As information comes out about the lead-up to the war, the intelligence failures along the way, and the grossly mishandled occupation, it becomes more and more clear that–contrary to conventional wisdom about the State Dept./Pentagon axis–the real power broker behind U.S. foreign policy is Dick Cheney’s office. Almost entirely behind the scenes, with little interaction with the media or the public, the VP and his staff have pushed hard for a maximally aggressive, ambitious, and unilateral pursuit of U.S. interests (very narrowly construed, in my opinion). Cheney is known around Washington as a “wise man,” almost entirely, if you read the encomiums, on the basis of his demeanor. This is in spite of his record of misprognosis and failure.

Regardless, if you want to understand the mind of Cheney, check out this fascinating new piece from Ackerman & Foer in _The New Republic_. There are few public figures that are more powerful and less scrutinized.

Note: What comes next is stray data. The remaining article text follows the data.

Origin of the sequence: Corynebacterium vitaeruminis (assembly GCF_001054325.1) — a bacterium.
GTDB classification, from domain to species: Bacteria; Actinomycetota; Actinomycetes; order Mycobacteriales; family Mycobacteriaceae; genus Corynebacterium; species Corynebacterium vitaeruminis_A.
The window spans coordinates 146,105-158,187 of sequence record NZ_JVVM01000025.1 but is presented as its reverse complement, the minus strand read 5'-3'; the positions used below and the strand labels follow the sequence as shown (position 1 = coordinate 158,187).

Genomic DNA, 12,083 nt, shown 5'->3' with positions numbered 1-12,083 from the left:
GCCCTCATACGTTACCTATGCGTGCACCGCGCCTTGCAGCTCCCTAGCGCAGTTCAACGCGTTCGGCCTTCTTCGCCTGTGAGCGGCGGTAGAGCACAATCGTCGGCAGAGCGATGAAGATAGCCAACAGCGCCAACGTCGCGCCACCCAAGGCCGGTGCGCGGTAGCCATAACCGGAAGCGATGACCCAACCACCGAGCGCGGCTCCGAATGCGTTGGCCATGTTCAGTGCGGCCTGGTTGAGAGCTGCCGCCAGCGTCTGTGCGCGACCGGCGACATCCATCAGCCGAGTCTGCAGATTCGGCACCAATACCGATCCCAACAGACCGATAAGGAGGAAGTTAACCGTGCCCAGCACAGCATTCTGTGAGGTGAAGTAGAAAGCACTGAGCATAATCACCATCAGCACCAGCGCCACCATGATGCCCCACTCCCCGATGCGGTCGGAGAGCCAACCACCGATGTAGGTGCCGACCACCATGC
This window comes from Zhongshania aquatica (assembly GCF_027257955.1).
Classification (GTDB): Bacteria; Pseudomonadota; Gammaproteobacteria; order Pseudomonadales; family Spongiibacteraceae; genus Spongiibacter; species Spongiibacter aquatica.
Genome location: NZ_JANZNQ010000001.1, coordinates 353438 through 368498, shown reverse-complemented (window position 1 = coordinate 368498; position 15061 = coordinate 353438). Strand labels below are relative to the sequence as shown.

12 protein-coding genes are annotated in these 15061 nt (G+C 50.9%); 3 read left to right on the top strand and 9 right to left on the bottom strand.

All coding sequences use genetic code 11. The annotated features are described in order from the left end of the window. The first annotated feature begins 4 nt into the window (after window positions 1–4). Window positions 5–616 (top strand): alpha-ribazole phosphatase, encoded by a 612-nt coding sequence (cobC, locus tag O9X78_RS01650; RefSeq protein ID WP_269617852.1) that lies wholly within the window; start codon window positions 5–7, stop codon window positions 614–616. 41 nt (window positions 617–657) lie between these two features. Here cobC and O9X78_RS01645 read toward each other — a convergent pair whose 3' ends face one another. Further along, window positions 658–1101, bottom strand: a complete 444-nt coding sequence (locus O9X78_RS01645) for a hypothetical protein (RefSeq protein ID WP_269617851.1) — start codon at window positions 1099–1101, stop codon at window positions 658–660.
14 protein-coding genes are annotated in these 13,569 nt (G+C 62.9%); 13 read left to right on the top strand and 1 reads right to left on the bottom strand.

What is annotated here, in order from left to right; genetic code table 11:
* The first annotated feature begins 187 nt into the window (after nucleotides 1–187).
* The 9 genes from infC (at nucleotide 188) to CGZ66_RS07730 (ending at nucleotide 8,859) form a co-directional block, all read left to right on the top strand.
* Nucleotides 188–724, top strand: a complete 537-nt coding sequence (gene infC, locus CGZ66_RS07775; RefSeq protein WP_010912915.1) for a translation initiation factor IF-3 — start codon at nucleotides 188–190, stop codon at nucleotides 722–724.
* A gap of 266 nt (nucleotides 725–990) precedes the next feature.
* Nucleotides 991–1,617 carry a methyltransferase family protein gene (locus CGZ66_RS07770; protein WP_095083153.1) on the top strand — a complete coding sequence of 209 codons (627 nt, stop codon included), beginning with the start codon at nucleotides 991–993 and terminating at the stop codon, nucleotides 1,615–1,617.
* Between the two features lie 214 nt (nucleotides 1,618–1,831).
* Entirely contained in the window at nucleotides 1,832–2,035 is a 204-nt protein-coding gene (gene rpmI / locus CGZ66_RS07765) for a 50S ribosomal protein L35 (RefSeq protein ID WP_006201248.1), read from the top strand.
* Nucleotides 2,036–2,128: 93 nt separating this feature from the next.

It’s long been my opinion that one of the most damaging aspects of politics in the U.S. is that, unlike domestic policy, foreign policy is almost entirely beyond the direct control and even view of the populace. Foreign policy is decided almost entirely by the executive branch, frequently by unelected ideologues, with virtually no wider democratic debate. If the populace really understood the how and why of U.S. actions toward other countries, much of it would horrify them. But they don’t hear about it, they just hear relentless self-absorbed and self-congratulatory rhetoric from politicians and a lazy national media. The rest of the world has a decidedly less rosy view of the U.S. than we have of ourselves, and as reaction to 9/11 shows, it baffles us. Only a baffled populace would accept Bush’s “they hate us because we’re free” pabulum. It’s a kind of cognitive dissonance that has become particularly pronounced and exacerbated under Bush’s watch. As to what can be done about it, well… that’s complicated. Let’s start with getting Bush the hell out of office.